Christmas comes early for one Maasai girl
By Clarissa Hughes
Natii is twelve years old and lives in a small village near the world famous Maasai Mara, home to the legendary Great Migration.
Her father died several years ago leaving her mother and older brother as her guardians. Unfortunately, both are alcoholics. To fuel their addiction, they sold all of the family’s possessions, including their livestock and land. Her mother is now trying to overcome her addiction, however, it has left the family destitute.
Extra mouths to feed were the last thing they wanted.
One day, last year when she was eleven years old, Natii was sitting at home when she heard a stranger come into the village. From inside the hut she heard her mother and brother talking to the strange man about marriage. To her horror, she realised that her guardians wanted to marry her off to this 55-year old man.
Frightened and appalled, Natii ran away into the night, dodging elephants and other wildlife, to seek help. Ten kilometres from her home she knocked on the Chief’s door, seeking refuge with the most authoritative person she knew.
As luck would have it the Chief has a good relationship with a social development non-governmental organization.
The Maa Trust took Natii in and learned that her mother and brother had refused to send her to school. Natii was determined to go to school when she saw her age-mates starting school, and so she approached and convinced her neighbours to support her with school fees and second hand uniforms to get her through four years of school. But now her guardians wanted to sell her off for the price of her dowry.
When Natii arrived at The Maa Trust she was extremely shy and reserved. On the second day, she explained that one of the reasons for this was that she felt it was very unfair that she was being given the opportunity to go to a good boarding school, and her little brother Luka would never have this opportunity.
Luka (8), has been working as a herd boy since he was five to bring in money for their mother and brother. In one way he was even more unfortunate than Natii, he had not received any education and had no chance of receiving any in his future.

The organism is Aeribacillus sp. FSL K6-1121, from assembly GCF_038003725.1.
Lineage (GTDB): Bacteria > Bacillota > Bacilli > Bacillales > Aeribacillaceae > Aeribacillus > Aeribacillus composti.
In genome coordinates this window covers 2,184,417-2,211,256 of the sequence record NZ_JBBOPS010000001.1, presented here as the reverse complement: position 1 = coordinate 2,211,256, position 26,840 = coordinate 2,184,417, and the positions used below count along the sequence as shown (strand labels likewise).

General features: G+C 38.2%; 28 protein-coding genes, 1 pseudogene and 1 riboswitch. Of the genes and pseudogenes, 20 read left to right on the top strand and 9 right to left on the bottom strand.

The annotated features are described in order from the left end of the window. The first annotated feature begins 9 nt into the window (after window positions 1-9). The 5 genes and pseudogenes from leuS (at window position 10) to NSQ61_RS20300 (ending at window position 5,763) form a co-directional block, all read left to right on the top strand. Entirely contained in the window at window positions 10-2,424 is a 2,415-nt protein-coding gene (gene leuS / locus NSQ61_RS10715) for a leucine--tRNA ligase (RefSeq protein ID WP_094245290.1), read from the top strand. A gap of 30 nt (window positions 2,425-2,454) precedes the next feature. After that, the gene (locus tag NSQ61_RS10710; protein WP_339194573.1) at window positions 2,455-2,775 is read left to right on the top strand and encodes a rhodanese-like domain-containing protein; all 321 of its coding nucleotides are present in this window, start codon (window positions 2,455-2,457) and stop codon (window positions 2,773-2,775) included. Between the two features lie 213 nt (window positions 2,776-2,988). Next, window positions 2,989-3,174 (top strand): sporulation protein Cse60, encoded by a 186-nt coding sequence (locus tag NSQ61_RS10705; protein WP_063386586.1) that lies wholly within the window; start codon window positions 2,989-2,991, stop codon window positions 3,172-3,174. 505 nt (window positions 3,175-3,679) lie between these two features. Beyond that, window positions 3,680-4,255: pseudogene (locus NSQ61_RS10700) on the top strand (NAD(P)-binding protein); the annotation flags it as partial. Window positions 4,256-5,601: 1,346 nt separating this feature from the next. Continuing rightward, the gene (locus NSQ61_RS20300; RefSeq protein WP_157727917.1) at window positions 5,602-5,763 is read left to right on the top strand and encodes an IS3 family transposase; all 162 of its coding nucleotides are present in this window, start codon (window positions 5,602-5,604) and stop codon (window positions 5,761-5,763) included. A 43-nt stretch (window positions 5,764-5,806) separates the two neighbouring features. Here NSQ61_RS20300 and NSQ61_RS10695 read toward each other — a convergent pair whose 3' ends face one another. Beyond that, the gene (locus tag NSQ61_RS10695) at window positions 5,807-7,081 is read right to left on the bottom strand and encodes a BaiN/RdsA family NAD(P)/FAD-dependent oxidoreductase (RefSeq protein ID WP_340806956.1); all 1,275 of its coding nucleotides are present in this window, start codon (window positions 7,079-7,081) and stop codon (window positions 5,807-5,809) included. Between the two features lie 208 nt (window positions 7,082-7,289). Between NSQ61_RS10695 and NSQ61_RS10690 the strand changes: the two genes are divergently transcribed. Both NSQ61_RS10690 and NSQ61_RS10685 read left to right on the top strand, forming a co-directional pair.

Luka, too, was taken in by The Maa Trust.
The work of The Maa Trust is focused on increasing the benefits that local communities receive from conservancies in the Maasai Mara, with a special focus on women and children. One of the schemes undertaken by the trust is the scholarship programme for extremely needy children such as Natii and Luka. Through this support, such children become wildlife ambassadors and spread news about benefits brought by conservation and wildlife.
Asilia works closely with The Maa Trust and so the story of Natii and Luka was retold around our camp fires.
It wasn’t long before Melanie and Bret Lott, guests at Encounter Mara, heard Natii’s story.
“We were struck by the young age some of the girls were when they married. We wondered about educational opportunities and learned that school is mandatory in Kenya, but not provided by the government. That places a burden on some families who can’t afford the school fees and books and uniforms. My husband is a college professor, and I home-schooled our sons for several years — we very much believe education is the key to a better life. We wanted someone to have that chance who might not have it otherwise,” says Melanie.
But first Melanie decided to do a bit of background checking.
“I started to research the groups that Asilia Africa supported. We were impressed not only with our wonderful stay at Encounter Mara, but with the concept of the conservancy, giving back to the community and providing jobs for locals. I found The Maa Trust through the Asilia web site and saw on The Maa Trust Facebook page the stories of the kids who had been helped and just knew that that was what we wanted to do. I was put in touch with Crystal Courtney, the CEO of The Maa Trust, and others at The Maa Trust and Asilia Africa. I asked questions about how all this worked, who our sponsored child would be, who was involved in the organizations and their financials. I received prompt answers to all my questions with offers that I could call at any time with questions.”
Having done the due diligence the Lotts have agreed to sponsor Natii right through her schooling, both primary and secondary. “Natii is a child in great need; we heard her story and were heartbroken at what almost happened to her. We’re thrilled that we’ve been paired,” explains Melanie.
Responsible tourism is about so much more than sustainability. It’s about ethical living really, which of course isn’t restricted to tourism. What we offer through our support of organizations such as The Maa Trust is the opportunity to change the lives of people who wouldn’t otherwise have a chance.
None of this would be possible without our guests, and of course the attraction that drew them to us in the first place – Africa’s outstanding wild places. For more information on the projects we support please visit: www.Asiliagiving.org or contact us on firstname.lastname@example.org.